Author : Sushant Sareen

Expert Speak Raisina Debates
Published on Mar 26, 2022
As the No-Confidence Motion draws closer, Imran Khan seems to be running out of options
Imran regime's drop scene: Climactic or apocalyptic Throughout his entire political career, Imran Khan has always used cricketing metaphors, both to sound intelligent, even profound, and also to strike a chord with the crowds. Perhaps it is, therefore, only appropriate to use a cricketing metaphor to explain the difficult, almost impossible, situation which his government finds itself in: Last over, five balls left, 36 runs required. Clearly, a lost cause, unless, of course, there is some miracle—one or more no-balls bowled by the opposing side, or the umpires (judges) make some very controversial decisions, or possibly some last minute divine intervention. While the game seems all but lost, Imran is insisting on playing until the last ball is bowled, if only to improve his batting average (which in the current context means: Go out in a blaze of glory with the halo of a political martyr, done down by the ‘corrupt, compromised, and comprador’ Opposition). There is also a possibility that Imran could be aiming to dig up the pitch to disrupt the match, or create conditions for a pitch invasion by the crowds (his 27 March Amr bil Maroof rally on the eve of the No Confidence Motion), or even physically attacking the opposing side—arresting Opposition parliamentarians and preventing some of them from voting—so that the match is abandoned and the proverbial third umpire (Pakistani Army) is forced to intervene. In other words, he could do what the juveniles do when about to lose a match: Pick up the wickets, snatch the bat and ball, and run away from the ground.

The game plan

For now, Imran is acting supremely confident that he will win the No-Confidence Motion (NCM). He is claiming he has a few aces up his sleeve. But most analysts in Pakistan are convinced that he is bluffing and playing mind games with not only the Opposition but also his own followers. The numbers in the National Assembly (NA) are clearly stacked up against the ruling Pakistan Tehrik-e-Insaf (PTI). The Opposition needs at least 172 votes—as per the Constitution, “majority of total membership (342) of National Assembly ”—to carry the NCM through. His one real hope lies in some judicial sleight of hand which forces the rebel/dissident Members of National Assembly (MNAs) to cast their vote for the PTI. The government has filed a reference in the Supreme Court to seek clarification on the anti-defection clause (Article 63A). Some of the judges have observed that the issue before them was not of whether votes of rebel/dissident MPs will be counted, but of the length for which defecting MPs will be disqualified.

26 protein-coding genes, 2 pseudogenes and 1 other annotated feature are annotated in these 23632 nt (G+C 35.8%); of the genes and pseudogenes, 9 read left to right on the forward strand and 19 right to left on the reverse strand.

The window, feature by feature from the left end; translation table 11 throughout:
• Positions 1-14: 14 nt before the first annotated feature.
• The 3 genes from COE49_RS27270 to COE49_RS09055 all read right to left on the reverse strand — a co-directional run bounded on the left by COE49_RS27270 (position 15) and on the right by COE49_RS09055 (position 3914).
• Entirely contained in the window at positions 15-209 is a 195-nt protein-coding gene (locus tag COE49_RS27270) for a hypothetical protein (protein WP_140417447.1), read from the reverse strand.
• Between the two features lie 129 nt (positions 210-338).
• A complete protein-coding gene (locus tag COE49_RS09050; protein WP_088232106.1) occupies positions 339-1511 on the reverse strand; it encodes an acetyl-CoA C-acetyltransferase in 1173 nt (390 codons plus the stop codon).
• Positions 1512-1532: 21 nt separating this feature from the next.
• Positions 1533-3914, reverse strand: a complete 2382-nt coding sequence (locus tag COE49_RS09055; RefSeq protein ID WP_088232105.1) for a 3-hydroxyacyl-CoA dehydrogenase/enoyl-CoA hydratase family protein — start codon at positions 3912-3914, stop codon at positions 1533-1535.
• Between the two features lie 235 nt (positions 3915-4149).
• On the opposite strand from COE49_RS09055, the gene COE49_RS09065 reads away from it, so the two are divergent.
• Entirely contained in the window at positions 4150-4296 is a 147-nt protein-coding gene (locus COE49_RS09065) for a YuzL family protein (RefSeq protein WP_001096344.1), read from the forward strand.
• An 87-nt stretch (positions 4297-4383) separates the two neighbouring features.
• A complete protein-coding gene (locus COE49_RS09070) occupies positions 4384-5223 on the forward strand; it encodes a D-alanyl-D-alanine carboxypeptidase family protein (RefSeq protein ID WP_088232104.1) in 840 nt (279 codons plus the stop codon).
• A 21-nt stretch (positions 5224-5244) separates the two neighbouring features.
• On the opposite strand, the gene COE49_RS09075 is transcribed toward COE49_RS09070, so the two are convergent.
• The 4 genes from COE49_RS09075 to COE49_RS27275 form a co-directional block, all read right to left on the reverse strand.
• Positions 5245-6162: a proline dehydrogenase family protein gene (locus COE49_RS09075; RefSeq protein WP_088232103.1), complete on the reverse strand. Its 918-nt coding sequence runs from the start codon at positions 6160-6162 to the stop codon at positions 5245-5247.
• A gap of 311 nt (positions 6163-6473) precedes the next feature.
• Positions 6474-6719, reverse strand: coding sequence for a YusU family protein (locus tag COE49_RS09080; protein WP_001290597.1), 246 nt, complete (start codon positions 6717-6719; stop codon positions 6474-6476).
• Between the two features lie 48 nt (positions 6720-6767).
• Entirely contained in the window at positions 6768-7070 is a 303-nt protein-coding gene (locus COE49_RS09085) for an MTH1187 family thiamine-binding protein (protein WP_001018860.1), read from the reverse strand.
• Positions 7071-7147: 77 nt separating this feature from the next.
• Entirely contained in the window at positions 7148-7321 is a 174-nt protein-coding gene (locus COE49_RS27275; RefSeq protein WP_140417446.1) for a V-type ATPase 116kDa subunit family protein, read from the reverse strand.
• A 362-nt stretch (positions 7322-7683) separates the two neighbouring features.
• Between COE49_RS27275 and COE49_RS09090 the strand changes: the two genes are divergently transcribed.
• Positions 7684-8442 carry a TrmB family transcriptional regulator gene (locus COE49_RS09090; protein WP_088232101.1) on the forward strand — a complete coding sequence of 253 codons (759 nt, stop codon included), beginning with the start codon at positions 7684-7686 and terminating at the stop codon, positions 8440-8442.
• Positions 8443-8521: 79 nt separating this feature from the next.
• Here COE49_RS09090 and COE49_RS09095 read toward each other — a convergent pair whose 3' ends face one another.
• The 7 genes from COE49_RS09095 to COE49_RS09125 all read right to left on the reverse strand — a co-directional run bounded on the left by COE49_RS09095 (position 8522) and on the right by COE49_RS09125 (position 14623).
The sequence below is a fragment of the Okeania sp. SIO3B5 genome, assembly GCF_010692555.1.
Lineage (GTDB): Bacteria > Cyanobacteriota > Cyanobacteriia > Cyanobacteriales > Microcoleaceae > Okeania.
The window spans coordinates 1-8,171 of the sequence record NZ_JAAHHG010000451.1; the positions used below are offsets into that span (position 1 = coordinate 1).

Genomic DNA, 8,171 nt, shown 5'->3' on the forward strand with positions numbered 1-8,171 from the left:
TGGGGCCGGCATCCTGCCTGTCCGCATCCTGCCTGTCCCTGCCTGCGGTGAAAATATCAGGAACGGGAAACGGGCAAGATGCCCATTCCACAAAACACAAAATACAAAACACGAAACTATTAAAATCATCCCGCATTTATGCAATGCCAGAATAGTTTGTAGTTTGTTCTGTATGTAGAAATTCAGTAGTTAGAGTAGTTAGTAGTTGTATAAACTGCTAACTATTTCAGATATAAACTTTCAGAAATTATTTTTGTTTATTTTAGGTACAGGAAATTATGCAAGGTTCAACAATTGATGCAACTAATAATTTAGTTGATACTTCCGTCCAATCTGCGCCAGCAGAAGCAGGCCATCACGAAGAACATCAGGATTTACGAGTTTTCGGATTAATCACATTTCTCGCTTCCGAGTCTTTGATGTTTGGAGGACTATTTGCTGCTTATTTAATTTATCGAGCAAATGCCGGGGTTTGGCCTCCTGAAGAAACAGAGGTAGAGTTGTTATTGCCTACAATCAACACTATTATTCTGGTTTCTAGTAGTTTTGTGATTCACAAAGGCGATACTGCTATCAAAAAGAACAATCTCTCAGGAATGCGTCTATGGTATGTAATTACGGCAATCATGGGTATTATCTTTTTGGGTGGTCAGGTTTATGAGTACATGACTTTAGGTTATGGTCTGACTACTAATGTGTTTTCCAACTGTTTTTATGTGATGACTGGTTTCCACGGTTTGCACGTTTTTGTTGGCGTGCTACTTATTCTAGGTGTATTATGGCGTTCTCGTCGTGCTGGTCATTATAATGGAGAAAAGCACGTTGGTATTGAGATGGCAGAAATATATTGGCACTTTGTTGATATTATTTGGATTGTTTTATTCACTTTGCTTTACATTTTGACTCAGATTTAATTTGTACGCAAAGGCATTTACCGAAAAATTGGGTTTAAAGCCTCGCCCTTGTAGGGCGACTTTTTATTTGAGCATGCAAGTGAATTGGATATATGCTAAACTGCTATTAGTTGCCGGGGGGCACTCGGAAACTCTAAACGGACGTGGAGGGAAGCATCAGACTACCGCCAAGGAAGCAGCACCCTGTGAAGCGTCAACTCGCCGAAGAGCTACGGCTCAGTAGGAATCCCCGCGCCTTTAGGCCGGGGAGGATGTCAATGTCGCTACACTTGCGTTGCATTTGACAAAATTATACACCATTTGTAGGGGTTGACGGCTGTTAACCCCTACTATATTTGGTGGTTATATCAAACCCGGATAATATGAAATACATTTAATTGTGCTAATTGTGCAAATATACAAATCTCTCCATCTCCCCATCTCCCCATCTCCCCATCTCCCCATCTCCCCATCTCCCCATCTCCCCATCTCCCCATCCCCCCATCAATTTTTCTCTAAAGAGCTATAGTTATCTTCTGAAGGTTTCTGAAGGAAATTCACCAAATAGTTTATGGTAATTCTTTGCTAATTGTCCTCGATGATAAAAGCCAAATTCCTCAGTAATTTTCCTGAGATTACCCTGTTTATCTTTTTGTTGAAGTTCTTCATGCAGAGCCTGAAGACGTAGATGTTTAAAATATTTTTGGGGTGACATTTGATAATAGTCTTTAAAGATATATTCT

The Opposition needs at least 172 votes—as per the Constitution, “majority of total membership (342) of National Assembly ”—to carry the NCM through.
These observations by judges have kept open the possibility that Constitutional provisions could be deliberately misinterpreted to suit the government. As per the Constitution, MNAs who vote against their party in a NCM will be de-seated, not disqualified. While the rebels can live with de-seating, any disqualification, either for a specific period or even for life, could compel them to not vote against the government. Imran will be hoping for such an outcome. But even if this was to happen, it won’t be of much help. The NCM can still be carried out with the support of the coalition partners of the government. Imran’s loyalists are, therefore, desperately trying to woo back the coalition partners, but don’t seem to be succeeding. While the court deliberates the reference moved by the government, Imran and his cronies (including the Speaker of National Assembly) are trying all kinds of tricks to buy time and delay what seems to be inevitable. The NA session on the NCM should ideally have been summoned on 21 March. The Speaker delayed calling the session until 25 March. On that day, he adjourned the session until 28 March. If the NCM is moved in the House on 28 March, then the voting can take place at the earliest is on 31 March and the latest is on 4 April. But there are reports that the Speaker could be toying with the idea of delaying the voting until after the Supreme Court gives its opinion on the government reference. Such a patently partisan and constitutionally untenable move could really lead to chaos and anarchy, not only in the House but also on the streets. The ‘Amr bil Maroof’ rally led by the PTI will take place on 27 March and the Opposition’s Long March will reach Islamabad on 28 March. The PTI rally is a show of force by Imran to intimidate the deserters and demonstrate his popularity. That the entire government machinery is being used to ensure a huge crowd is a ploy that has been used earlier by other rulers on their way out. Such rallies didn’t save them, nor is this rally likely to save Imran. There is a lot of talk of political tensions spilling over and clashes breaking out between the PTI rallyists and the Opposition supporters. If that happens, all hell will break lose and the military might find it difficult to continue pulling the strings of Pakistan's political puppet show from the sidelines.